The International Committee for the Red Cross has brought some 300 people out of Tripoli to be reunited with family members in eastern, rebel-held Libya. Among them are prisoners of war captured by government forces in the uprising.
The ship pulled into the brilliant blue waters of Benghazi harbor Friday, on the first of three journeys the Red Cross has arranged to bring those displaced by the conflict back to their homes.
One of the passengers said he couldn't begin to describe how good it was to see Benghazi again.
Some 300 people made the journey eastward. Another 110 people, caught in Tripoli away from their homes when fighting broke out in February, are taking the ship back west.
A final trip, set for the coming days, will bring several hundred more back to the rebel stronghold. Dibeh Fakr is spokesperson for the ICRC in Benghazi:
"The ICRC is doing this operation today to reunite families that were separated because of the recent conflict - some families that were in Tripoli, working, studying or even visiting relatives and they couldn't come back because of the conflict and the front lines," said Fakr. "Same for families here in Benghazi. The main criteria was that these people should be initially residing on both sides."
Officials of the rebel's Transitional National Council kept the reunion on hold as they went on board to double check the documents and histories of those returning, ensuring no spies from the government of Moammar Gadhafi were among them.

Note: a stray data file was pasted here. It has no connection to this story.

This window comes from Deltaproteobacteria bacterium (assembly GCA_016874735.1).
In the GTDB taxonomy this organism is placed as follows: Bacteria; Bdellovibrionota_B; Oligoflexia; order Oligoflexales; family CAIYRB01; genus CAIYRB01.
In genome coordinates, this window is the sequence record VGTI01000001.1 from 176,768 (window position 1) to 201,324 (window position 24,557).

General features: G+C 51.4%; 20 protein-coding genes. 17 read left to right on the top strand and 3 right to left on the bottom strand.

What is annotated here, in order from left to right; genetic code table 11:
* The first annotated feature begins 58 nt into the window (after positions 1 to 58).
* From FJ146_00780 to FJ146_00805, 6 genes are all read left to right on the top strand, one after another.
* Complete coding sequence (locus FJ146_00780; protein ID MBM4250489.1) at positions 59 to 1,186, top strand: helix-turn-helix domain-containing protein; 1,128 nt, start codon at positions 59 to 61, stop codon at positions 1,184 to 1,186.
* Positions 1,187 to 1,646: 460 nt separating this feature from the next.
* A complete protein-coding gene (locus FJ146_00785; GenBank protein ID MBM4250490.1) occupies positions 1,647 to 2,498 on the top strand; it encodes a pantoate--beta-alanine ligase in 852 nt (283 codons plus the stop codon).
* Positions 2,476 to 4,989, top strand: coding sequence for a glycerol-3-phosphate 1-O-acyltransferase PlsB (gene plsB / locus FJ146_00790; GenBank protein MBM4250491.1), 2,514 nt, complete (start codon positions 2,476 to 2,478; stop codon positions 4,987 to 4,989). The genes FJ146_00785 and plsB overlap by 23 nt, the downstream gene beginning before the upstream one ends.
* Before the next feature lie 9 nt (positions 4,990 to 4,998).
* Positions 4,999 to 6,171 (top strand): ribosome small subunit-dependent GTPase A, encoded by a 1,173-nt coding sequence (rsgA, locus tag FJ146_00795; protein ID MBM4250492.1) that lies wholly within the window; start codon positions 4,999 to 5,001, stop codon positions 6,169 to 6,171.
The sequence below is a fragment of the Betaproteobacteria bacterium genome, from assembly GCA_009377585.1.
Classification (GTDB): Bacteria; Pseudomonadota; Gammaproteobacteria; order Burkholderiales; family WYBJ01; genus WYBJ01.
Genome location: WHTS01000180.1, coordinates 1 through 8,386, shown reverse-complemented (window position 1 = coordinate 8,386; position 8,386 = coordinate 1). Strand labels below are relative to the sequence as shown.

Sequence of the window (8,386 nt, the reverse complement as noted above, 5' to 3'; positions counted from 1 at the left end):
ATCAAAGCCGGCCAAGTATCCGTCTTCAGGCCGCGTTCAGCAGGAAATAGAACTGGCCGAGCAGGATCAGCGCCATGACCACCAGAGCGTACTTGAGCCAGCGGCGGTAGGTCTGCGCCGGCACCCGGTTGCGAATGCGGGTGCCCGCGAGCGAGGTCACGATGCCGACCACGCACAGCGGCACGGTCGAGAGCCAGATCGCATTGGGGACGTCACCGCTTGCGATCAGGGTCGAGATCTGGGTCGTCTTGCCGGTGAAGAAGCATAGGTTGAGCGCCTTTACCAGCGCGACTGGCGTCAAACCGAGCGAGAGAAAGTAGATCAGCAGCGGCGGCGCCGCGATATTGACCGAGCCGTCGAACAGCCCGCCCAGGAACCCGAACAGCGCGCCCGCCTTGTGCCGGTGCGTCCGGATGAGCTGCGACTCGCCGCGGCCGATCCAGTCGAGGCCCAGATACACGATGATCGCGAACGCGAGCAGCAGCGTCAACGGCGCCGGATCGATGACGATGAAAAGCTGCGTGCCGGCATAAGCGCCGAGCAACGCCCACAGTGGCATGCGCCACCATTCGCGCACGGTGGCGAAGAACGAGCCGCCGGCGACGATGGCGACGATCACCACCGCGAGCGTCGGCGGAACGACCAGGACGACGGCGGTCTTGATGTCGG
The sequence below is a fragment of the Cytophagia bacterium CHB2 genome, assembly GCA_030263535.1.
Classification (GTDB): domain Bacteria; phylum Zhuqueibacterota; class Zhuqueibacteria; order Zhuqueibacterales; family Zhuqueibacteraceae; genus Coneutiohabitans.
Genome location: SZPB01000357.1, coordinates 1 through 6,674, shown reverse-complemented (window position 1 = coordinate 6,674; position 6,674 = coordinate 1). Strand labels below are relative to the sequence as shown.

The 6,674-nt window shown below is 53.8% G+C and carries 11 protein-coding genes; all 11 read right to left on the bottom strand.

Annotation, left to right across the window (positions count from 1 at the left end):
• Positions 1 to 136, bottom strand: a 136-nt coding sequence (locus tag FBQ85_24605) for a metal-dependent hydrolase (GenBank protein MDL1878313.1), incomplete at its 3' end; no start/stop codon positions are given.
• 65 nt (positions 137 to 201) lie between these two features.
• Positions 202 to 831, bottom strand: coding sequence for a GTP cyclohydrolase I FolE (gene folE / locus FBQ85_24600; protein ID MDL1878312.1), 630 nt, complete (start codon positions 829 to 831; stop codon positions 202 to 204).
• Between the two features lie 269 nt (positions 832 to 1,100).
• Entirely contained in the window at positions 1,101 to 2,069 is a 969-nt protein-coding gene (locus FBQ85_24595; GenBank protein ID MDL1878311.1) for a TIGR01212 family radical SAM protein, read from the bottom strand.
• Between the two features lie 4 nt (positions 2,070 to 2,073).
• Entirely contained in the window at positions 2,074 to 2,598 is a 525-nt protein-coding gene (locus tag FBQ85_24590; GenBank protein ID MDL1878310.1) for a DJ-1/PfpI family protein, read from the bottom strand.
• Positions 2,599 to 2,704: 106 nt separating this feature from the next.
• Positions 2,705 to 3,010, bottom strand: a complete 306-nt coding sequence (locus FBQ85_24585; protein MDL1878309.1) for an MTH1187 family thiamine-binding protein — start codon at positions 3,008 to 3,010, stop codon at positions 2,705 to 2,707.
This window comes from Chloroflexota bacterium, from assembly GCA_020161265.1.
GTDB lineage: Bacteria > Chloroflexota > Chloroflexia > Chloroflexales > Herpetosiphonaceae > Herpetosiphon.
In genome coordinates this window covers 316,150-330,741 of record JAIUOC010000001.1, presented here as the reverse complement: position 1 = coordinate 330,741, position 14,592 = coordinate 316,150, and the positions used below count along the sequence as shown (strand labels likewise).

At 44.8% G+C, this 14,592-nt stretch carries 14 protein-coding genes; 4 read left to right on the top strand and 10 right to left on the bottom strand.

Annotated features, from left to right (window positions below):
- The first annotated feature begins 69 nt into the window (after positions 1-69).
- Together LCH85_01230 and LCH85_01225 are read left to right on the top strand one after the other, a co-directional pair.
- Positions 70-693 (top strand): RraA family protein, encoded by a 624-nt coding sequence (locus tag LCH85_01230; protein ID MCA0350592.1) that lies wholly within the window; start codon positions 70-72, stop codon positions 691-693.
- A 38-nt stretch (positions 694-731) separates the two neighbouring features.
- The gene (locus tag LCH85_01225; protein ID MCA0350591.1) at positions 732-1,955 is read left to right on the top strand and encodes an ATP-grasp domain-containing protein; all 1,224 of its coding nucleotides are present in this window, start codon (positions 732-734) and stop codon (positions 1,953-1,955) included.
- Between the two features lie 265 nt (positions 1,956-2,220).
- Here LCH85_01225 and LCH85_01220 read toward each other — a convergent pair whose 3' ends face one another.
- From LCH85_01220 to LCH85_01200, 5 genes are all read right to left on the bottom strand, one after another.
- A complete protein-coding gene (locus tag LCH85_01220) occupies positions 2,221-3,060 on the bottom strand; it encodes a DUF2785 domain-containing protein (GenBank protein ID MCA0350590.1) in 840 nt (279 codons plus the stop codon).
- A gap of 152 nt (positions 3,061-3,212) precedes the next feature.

Families on the dock waited patiently in the midday sun during the delay, knowing their ordeal was almost over. Abdsalaam Fatouri's nephew was among those coming home.
"He's been caught in the first day in the attack on Benghazi on the 19th of February," said Fatouri. "We thought he was dead, but we found out through one of his friends, one of the people who was arrested that he was in prison in Tripoli."
He was among about 50 former detainees on board. It was not clear why the government released the prisoners. Red Cross officials said they were not involved in getting them freed.
But not everyone was lucky to find a loved one.
Hassan al Bejou came down to the waterfront when he heard former POW's were were arriving. His brother was last seen in March on the frontlines of Ajdabiya, when his rebel unit came under attack.
He said he didn't have confirmation his brother was on board, but added it's better to have hope.
All the passengers had been accounted for, but it was a determination to remain positive that is shared by others across the country.
Rebel relief officials estimate there are about 10,000 people in eastern Libya whose whereabouts are unknown.